U.S. stocks rallied Tuesday as technology companies continued to recover from their recent losses.
Big technology companies slumped last week as executives from Facebook and Twitter appeared before Congress at hearings about election meddling and political bias.
On Tuesday, Apple climbed a day before it's set to announce new phone designs and other products. Video game companies Activision Blizzard and Take-Two Interactive also jumped. Other big technology companies and their compatriot Amazon rose for a second day.
Apple jumped 2.5% to $223.85 and Amazon rallied 2.5% to $1,987.15. Microsoft picked up 1.7% to $111.24 and Alphabet climbed 1.3% to $1,189.99.
Brad McMillan, chief investment officer for Commonwealth Financial Network, said that when investors' confidence in the technology sector wavers, it tends to come back quickly because the companies are so profitable: Google and Facebook are free to use, and new users cost the companies practically nothing.
“There's no way smaller companies can compete,” he said.
Wireless speaker maker Sonos plunged 22% to $16.56 after its first earnings report as a publicly traded company. The company went public in early August with an offering that priced at $15 a share, and it had climbed to $21.24 at Monday's close.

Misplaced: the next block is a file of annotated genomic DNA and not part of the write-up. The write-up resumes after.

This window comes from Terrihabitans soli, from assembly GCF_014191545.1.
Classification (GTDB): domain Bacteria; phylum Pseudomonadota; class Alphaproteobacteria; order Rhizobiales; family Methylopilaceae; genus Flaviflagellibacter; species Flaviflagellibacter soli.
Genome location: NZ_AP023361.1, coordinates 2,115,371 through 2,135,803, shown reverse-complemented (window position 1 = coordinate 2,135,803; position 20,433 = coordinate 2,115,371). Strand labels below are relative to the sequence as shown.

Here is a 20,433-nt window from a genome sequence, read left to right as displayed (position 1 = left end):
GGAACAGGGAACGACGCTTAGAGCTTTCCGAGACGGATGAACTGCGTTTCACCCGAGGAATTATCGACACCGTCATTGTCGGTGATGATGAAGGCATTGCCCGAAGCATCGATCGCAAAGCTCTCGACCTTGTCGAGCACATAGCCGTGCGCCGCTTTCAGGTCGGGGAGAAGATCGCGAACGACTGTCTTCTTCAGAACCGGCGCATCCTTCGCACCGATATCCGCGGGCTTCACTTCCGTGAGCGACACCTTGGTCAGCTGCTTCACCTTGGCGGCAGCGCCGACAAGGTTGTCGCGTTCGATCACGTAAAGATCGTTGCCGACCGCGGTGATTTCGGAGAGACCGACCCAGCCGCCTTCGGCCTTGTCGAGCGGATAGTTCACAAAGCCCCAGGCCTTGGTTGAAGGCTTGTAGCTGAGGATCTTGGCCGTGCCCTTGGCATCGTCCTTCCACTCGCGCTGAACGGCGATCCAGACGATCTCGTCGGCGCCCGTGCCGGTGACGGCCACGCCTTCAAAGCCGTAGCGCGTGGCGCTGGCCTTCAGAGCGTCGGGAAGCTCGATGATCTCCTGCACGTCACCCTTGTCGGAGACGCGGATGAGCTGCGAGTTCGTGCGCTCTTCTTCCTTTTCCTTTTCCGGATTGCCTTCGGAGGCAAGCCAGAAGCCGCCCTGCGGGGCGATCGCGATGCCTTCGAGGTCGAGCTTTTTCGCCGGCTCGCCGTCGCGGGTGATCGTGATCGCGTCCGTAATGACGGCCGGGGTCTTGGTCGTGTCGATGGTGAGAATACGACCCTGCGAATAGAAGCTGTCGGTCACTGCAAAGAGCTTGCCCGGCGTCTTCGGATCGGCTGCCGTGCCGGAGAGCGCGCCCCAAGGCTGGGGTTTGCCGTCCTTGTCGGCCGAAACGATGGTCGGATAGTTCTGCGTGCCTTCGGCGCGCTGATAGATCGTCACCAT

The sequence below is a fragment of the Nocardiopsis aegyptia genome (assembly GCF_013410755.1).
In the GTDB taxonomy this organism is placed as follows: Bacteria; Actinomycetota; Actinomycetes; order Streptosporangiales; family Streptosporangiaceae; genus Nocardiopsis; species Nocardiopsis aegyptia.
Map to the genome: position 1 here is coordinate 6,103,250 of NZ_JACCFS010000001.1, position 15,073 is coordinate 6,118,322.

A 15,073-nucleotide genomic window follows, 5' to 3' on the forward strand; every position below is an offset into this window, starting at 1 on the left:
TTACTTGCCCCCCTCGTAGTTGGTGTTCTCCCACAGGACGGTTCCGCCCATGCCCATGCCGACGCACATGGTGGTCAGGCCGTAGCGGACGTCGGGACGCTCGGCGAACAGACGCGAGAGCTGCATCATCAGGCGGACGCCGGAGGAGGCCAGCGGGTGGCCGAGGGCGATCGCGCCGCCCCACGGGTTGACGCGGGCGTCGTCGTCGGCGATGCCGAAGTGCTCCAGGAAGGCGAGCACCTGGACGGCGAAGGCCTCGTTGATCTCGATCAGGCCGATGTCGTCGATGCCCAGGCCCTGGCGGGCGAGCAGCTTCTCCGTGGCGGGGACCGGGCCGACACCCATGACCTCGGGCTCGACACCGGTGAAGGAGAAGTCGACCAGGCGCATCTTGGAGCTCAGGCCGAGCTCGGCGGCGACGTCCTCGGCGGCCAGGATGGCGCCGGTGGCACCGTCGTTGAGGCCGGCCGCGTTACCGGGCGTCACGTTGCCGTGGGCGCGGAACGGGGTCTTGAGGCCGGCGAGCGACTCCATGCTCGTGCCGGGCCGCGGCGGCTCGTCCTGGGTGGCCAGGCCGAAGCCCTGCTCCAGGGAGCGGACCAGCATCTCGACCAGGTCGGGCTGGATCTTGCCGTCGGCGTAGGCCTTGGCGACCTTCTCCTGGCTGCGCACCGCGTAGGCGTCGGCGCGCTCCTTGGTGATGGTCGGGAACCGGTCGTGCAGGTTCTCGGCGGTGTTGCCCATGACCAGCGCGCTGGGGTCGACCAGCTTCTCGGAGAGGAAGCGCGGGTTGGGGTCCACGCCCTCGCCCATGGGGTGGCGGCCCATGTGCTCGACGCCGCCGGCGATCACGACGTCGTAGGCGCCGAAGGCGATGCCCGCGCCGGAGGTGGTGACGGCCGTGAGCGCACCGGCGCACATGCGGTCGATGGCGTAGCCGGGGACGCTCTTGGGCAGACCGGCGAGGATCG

The S&P 500 index rose 10.76 points, or 0.4%, to 2,887.89. The Dow Jones industrial average gained 113.99 points, or 0.4%, to 25,971.06. The Nasdaq composite added 48.31 points, or 0.6%, to 7,972.47. The Russell 2000 index of smaller and more U.S.-focused companies inched up 0.94 point, or 0.1%, to 1,718.40.
The approach of Hurricane Florence boosted shares of home improvement retailers.
Home Depot rose 1.5% to $213.85 and Lowe's climbed 1.6% to $114.18 as damage from the storm could lead to a quick boost in sales.
Allstate, Berkshire Hathaway and Travelers are some of the largest catastrophe insurers in the Carolinas and Virgini, while the largest property and casualty reinsurers include Axis Capital, Everest Re and RenaissanceRe, according to a note published Sunday by Morgan Stanley analyst Kai Pan.
Most of those stocks inched higher Tuesday, but they have fallen 3% to 5% over the last week.
Bond prices fell. The yield on the 10-year Treasury note rose to 2.98% from 2.94%.
The dollar rose to 111.59 yen from 111.21 yen. The euro slipped to $1.1586 from $1.1597.
Benchmark U.S. crude jumped 2.5% to $69.25 a barrel in New York. Brent crude, used to price international oils, climbed 2.2% to $79.06 a barrel in London.
Gold rose 0.2% to $1,202.20 an ounce. Silver fell 0.2% to $14.15 an ounce. Copper slipped 0.2% to $2.62 a pound.
Germany's DAX and London's FTSE 100 both fell 0.1%. The French CAC 40 added 0.3%.
Hong Kong's Hang Seng lost 0.7% and officially entered a bear market, having fallen 20.3% from its recent peak reached Jan. 26. Tokyo's Nikkei 225 rose 1.3% while Seoul's Kospi fell 0.2%.